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"Victory goes to the player who makes the next-to-last mistake - Chessmaster Savielly Grigorievitch Tartakower (1887-1956)"

Tuesday, May 21, 2019

Rutherford and Son "Polly Findlay's interpretation of Sowerby’s distant, pioneering voice of contempt is simply beautiful" @NationalTheatre

Last Saturday night Stuart and I went to see Githa Sowerby's gritty family drama Rutherford and Son at the Lyttelton Theatre on London's glitzy South Bank.

Githa Sowerby is not well known today, but back in 1912 she became a highly successful playwright at a time when female voices were rarely heard onstage. Her play Rutherford and Son was an overnight blockbuster, one critic declaring it "one of the most powerful works of the younger generation" with favourable comparisons to works by Chekov and Ibsen. The National Theatre has now revived her lost masterpiece for a modern audience.

The play sees Roger Allam (Les Miserables, The Thick of It) cast as John Rutherford, the domineering head of a family-owned glass factory in Glasgow. Unrestrained by 'trivialities' like Unions or Women’s Rights, Rutherford’s constant bullying of workers and family in pursuit of profit inevitably lead his family down the road to oblivion.

Allam’s swerves the classic angry old man persona though, immortalised by his jowl-wobbling yells as The Thick of It's Conservative Minister Peter Mannion, for a more restrained tyrant. He plays a flawed character with a straight bat - whose unrestrained power stretches and ultimately breaks the bonds that tie a family together.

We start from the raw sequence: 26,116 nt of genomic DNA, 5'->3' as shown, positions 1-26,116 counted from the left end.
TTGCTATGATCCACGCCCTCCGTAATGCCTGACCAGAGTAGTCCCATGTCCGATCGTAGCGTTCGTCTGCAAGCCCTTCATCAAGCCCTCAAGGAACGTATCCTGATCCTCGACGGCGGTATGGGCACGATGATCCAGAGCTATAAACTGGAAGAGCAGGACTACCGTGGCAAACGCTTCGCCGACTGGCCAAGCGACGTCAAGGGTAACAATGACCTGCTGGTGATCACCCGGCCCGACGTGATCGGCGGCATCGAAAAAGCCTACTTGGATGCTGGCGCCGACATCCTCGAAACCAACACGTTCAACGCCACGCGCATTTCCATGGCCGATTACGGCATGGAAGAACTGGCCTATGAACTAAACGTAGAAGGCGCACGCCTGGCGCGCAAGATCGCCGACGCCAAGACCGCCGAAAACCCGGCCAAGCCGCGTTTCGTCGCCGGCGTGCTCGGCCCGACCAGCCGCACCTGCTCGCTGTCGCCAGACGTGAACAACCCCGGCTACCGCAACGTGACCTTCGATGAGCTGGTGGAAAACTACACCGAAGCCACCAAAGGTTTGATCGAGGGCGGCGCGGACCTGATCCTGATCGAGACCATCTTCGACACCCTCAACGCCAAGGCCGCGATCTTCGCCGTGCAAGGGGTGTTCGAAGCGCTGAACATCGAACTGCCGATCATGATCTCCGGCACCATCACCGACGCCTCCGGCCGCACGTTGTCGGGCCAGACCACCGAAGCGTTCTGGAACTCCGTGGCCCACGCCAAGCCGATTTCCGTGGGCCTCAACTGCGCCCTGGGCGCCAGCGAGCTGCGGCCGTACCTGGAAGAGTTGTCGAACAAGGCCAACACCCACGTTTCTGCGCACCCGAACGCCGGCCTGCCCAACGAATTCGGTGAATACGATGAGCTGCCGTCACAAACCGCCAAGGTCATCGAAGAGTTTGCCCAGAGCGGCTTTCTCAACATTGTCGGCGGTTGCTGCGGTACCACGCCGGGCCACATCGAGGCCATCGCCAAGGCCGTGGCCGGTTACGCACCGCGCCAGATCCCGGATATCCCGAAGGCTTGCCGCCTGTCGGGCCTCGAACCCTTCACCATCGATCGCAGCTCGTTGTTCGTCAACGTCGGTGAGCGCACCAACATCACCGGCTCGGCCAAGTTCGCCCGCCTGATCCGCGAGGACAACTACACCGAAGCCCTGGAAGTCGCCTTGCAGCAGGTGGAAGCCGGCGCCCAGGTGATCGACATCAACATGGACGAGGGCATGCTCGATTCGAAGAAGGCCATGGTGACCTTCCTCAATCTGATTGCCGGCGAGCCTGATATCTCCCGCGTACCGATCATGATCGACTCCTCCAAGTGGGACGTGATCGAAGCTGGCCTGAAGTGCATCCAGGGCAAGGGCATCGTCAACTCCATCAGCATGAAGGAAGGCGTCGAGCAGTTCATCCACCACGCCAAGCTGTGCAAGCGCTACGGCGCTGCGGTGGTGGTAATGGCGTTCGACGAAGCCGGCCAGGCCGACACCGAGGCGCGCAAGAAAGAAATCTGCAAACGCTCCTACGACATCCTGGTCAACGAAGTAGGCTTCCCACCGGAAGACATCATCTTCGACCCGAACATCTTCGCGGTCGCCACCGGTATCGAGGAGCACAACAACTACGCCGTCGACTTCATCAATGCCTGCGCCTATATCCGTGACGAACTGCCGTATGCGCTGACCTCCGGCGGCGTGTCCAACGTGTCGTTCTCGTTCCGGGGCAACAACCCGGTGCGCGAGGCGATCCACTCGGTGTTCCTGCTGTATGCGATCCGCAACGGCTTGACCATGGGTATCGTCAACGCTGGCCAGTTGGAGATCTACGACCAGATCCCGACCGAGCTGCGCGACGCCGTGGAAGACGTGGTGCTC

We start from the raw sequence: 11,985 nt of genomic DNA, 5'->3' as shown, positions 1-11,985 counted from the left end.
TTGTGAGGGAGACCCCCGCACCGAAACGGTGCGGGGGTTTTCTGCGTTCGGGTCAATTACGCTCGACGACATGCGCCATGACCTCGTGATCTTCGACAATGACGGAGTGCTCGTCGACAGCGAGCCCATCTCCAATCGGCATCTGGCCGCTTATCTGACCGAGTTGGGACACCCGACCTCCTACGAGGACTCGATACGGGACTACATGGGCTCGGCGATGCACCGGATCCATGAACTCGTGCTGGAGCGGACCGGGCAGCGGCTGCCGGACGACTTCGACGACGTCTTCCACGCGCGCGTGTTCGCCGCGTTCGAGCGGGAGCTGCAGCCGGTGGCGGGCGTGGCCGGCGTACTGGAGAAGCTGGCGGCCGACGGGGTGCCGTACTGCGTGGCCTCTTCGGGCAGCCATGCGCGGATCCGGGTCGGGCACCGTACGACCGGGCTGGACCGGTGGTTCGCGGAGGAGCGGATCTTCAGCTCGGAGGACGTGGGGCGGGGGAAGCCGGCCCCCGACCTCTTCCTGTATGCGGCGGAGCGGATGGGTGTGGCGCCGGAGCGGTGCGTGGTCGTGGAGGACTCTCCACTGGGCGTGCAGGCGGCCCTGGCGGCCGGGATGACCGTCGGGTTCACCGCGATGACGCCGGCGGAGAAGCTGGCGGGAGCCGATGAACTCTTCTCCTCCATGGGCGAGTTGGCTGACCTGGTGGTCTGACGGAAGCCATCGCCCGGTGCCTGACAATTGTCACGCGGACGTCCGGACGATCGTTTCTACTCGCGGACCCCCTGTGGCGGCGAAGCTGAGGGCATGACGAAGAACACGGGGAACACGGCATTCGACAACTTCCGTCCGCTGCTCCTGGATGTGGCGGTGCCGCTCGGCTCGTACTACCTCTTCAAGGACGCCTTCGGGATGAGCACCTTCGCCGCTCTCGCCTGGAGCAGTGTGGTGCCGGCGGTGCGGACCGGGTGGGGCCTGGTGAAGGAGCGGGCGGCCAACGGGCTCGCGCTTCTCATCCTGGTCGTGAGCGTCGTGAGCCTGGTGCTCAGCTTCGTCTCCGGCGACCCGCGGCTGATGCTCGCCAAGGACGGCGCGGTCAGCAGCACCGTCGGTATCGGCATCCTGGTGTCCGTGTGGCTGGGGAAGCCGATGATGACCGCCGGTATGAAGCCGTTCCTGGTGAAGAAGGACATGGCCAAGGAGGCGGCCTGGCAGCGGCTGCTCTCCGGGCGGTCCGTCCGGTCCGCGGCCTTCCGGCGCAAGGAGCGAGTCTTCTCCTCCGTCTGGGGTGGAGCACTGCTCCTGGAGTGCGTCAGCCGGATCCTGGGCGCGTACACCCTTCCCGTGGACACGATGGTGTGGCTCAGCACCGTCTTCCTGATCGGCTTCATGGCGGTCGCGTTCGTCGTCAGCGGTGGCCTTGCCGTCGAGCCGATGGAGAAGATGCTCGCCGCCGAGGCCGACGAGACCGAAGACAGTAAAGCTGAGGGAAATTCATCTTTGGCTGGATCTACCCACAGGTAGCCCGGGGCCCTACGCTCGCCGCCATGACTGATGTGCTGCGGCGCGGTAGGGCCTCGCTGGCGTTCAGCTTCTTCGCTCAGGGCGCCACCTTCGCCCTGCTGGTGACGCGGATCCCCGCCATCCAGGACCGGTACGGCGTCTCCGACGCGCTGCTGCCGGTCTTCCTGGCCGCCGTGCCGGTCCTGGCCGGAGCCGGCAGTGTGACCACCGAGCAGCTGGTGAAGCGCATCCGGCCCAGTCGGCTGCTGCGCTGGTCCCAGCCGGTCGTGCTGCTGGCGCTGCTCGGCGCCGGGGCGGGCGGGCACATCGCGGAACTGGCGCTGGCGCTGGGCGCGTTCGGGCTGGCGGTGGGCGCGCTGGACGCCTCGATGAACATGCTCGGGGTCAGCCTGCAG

Sam Troughton plays the eponymous son - over-educated, frustrated, and urging to break free of his father with his big new idea. Justine Mitchell plays a daughter trapped in the loveless family, treated as a servant, but dying to declare her hidden love. They are both wonderful from the Beginning.

When the father schemes to steal his son's big idea from under his nose - claiming it will be for the ultimate benefit of the entire family, it in fact is its undoing.

Old-time National director Polly Findlay's interpretation of Sowerby’s distant, pioneering voice of contempt is simply beautiful.

The three-hour running time could have perhaps been trimmed a bit though.

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